involved with countering Operation Salaam, the infiltration of German
Brandenburger commandos into Egypt. Together with British
intelligence agents, members of the SDF were ordered to intercept and
capture the German intelligence (Abwehr) commandos and their Hungarian
guide, desert explorer László Almásy.
Even after the
Tunisian Campaign had ended in Allied victory, SDF
patrols were busy thwarting German efforts to land agents behind the
lines. The Germans continued attempts to make contact with Arab
rebels. On 15 May 1943, a four-engine aircraft with German markings
attempted to land at El Mukaram only to be engaged and shot up by a
SDF patrol. The aircraft was able to take off and make good its
escape, but it did so with casualties and flying on two engines.
By the end of the war, the SDF was an experienced military force with
about 70 Sudanese officers, almost all of them Muslim northerners.
Gradually Sudanese officers were appointed to replace British officers
in the years that preceded independence.
In March 1954 British Troops in the
Sudan consisted of one battalion
stationed in Khartoum, reporting ultimately to the
Governor-General. The Governor-General's military commander was
the Major-General Commanding British Troops in the Sudan, who was also
Commandant of the
Sudan Defence Force. In this post from 1950 onward
Major General Reginald 'Cully' Scoons. The last British
troops, 1st Battalion Royal Leicestershire Regiment, left the country
on 16 August 1955.
Ibrahim Abboud was Commander of the SDF in 1949
and Assistant Commander in Chief in 1954. He was appointed Commander
in Chief of the Sudanese armed forces at independence. Aboud later
served as Prime Minister of
Sudan from 1958-1964 and as President in
One source wrote that
Sudan was "the one African Country south of the
Sahara to emerge from the colonial period with a military
establishment possessing the attributes of an independent national
army." However internal religious and racial divisions led to the
mutiny and disbandment of the Equatoria Corps (recruited from southern
black Africans) in 1955 and the commencement of a 17-year civil
Most of the officers of the SDF were
British Army officers on
secondment for a few years. The attraction was independence of
command, sporting (game-hunting) opportunities in leisure hours and
local promotion (1 rank). On the outbreak of war, many young men of
Sudan Political Service, the administrative service for the
Condominium, were allowed to join up. These men included:
Wilfred Thesiger, desert explorer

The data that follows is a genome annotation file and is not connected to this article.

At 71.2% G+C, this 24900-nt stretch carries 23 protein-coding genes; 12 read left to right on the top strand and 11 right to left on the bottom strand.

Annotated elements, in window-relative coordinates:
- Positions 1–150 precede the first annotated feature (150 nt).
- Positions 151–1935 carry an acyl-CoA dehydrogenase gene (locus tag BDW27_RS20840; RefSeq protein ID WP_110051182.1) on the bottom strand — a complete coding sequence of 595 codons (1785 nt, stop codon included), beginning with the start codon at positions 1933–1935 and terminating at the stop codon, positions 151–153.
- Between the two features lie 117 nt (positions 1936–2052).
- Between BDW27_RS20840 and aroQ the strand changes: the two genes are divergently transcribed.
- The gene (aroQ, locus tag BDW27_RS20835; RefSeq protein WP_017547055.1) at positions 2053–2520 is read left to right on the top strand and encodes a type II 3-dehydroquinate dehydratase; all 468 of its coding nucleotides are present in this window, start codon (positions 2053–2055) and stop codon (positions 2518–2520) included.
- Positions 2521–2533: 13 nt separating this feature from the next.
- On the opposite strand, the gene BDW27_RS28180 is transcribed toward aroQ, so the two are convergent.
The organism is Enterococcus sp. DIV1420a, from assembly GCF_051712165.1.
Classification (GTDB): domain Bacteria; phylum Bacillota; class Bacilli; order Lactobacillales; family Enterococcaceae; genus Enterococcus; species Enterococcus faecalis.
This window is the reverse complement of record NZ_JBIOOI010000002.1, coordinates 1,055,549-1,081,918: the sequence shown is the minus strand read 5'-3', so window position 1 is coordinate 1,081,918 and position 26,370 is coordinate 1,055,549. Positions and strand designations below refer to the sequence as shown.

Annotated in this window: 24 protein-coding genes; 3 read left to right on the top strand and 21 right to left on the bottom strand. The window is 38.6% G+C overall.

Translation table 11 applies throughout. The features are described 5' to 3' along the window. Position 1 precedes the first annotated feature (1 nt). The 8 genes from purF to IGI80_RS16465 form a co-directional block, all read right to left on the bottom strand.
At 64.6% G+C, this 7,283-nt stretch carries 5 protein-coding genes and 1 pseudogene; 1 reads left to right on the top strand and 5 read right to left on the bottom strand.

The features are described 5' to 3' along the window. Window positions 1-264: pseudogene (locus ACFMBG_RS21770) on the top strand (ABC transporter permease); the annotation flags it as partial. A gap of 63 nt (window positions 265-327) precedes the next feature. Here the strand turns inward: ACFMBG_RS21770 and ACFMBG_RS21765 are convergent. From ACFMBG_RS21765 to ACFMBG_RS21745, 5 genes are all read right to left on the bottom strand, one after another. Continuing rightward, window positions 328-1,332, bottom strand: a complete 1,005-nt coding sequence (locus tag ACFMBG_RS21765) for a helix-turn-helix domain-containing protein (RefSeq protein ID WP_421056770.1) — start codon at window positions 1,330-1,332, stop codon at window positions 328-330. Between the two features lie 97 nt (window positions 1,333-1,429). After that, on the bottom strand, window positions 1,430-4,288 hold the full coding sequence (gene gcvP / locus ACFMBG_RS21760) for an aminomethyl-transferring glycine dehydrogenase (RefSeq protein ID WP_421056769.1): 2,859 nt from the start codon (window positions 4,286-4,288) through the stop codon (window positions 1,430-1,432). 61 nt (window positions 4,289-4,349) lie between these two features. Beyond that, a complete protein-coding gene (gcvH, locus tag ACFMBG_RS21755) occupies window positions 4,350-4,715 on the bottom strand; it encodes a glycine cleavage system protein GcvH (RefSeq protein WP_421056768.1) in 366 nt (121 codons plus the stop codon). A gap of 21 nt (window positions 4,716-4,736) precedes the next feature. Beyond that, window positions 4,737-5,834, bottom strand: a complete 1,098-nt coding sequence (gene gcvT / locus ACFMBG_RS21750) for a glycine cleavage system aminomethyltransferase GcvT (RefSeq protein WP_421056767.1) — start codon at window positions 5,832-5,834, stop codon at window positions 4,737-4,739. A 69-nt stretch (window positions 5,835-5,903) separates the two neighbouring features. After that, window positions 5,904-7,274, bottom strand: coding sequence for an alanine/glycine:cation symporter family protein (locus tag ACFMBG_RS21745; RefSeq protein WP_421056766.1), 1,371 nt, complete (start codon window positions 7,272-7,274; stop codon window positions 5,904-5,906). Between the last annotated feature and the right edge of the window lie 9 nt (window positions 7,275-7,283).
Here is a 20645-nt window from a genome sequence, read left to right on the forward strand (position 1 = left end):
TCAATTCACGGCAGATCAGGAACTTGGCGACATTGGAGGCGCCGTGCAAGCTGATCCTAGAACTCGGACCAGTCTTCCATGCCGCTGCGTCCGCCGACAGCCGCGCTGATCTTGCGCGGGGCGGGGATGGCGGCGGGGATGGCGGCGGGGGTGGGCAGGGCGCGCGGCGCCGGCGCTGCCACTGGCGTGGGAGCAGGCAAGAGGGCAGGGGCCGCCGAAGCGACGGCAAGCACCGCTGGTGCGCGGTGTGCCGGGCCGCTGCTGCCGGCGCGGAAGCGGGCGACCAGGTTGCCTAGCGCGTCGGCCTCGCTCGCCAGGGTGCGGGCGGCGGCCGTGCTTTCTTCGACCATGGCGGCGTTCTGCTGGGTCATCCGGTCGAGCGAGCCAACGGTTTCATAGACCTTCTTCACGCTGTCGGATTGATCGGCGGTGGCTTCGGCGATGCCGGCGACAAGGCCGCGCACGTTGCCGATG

Maurice Stanley Lush, chief political officer
History of the Anglo-Egyptian Condominium
East African Campaign
Order of Battle, East African Campaign
Auto-Saharan Company (La Compania Auto-Avio-Sahariana)
Bikaner Camel Corps
Somaliland Camel Corps
King's African Rifles
^ page 169 "Military Report on Egypt", War Office 1906
^ a b Keegan, John. World Armies. p. 652.
^ Keegan 2005, p. 852.
^ a b "citation pending".
^ a b c (2012) The
Sudan Defence Force The Melik Society, Retrieved 20
^ Kelly 2002, p. 106.
^ Playfair 2004, p. 169.
^ Cernuschi, Enrico. La resistenza sconosciuta in
^ Mackenzie 1951, p. 32.
^ a b Kelly 2002, p. 156.
^ Kelly 2002, p. 193.
^ Kelly 2002, p. 247.
^ Abdel-Rahim, Muddathir "Imperialism & Nationalism in the Sudan:
A Study in Constitutional & Political Development, 1899-1956"
Ithaca (1987), ISBN 978-0863720758
British Parliament House of Lords Debate, 10 March 1954
^ Sir Reginald-Cully-Scoones
^ British Troops in the Sudan
^ Ibrahim Aboud Rediff, Retrieved 20 April 2013
^ Coleman, James and Bruce, Belmont Jr. "The Military in Sub-Saharan
Africa" in Johnson, John, J. (ed): "The Role of the Military in
Underdeveloped Countries", Rand Corporation Study, Princeton
University Press, 1962 p. 336. Toronto, Saunders,
John Orlebar: 'The Tales of the
Sudan Defence Force' & 'The Story
Sudan Defence Force' 2 volumes 1981 & 1986 (Newport, Isle
of Wight, England: Crossprint)
Keegan, John (2005). Dear, I.C.B.; Foot, M.R.D, eds. Oxford Companion
to World War II. Oxford University Press.
Kelly, Saul (2002). The Lost Oasis: The Desert War and the Hunt for
Zerzura. Westview Press. ISBN 0-7195-6162-0.
Mackenzie, Compton (1951). Eastern Epic: September 1939 – March 1943
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Brigadier C.J.C.; Toomer, Air Vice-